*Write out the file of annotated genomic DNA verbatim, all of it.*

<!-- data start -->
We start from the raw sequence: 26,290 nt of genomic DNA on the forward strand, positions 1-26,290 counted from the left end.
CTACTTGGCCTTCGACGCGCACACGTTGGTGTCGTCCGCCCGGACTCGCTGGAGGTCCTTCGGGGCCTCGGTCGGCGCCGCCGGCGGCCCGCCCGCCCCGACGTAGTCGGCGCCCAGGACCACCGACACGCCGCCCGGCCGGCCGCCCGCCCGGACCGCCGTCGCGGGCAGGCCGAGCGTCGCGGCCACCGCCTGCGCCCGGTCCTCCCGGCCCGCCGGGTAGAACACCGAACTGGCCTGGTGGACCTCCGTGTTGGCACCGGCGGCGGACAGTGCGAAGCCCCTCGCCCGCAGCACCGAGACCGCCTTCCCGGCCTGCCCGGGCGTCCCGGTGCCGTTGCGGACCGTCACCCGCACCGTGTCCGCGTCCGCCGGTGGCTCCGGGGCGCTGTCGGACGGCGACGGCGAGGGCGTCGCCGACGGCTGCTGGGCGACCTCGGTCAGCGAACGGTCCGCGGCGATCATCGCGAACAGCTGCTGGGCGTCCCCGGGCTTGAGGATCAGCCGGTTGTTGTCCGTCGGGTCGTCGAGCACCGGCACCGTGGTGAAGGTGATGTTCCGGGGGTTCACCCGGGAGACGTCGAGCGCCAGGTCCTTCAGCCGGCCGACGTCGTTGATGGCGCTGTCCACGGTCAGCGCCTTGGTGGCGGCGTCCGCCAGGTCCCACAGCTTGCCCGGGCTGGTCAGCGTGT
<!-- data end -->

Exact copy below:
We start from the raw sequence: 26,290 nt of genomic DNA on the forward strand, positions 1-26,290 counted from the left end.
CTACTTGGCCTTCGACGCGCACACGTTGGTGTCGTCCGCCCGGACTCGCTGGAGGTCCTTCGGGGCCTCGGTCGGCGCCGCCGGCGGCCCGCCCGCCCCGACGTAGTCGGCGCCCAGGACCACCGACACGCCGCCCGGCCGGCCGCCCGCCCGGACCGCCGTCGCGGGCAGGCCGAGCGTCGCGGCCACCGCCTGCGCCCGGTCCTCCCGGCCCGCCGGGTAGAACACCGAACTGGCCTGGTGGACCTCCGTGTTGGCACCGGCGGCGGACAGTGCGAAGCCCCTCGCCCGCAGCACCGAGACCGCCTTCCCGGCCTGCCCGGGCGTCCCGGTGCCGTTGCGGACCGTCACCCGCACCGTGTCCGCGTCCGCCGGTGGCTCCGGGGCGCTGTCGGACGGCGACGGCGAGGGCGTCGCCGACGGCTGCTGGGCGACCTCGGTCAGCGAACGGTCCGCGGCGATCATCGCGAACAGCTGCTGGGCGTCCCCGGGCTTGAGGATCAGCCGGTTGTTGTCCGTCGGGTCGTCGAGCACCGGCACCGTGGTGAAGGTGATGTTCCGGGGGTTCACCCGGGAGACGTCGAGCGCCAGGTCCTTCAGCCGGCCGACGTCGTTGATGGCGCTGTCCACGGTCAGCGCCTTGGTGGCGGCGTCCGCCAGGTCCCACAGCTTGCCCGGGCTGGTCAGCGTGT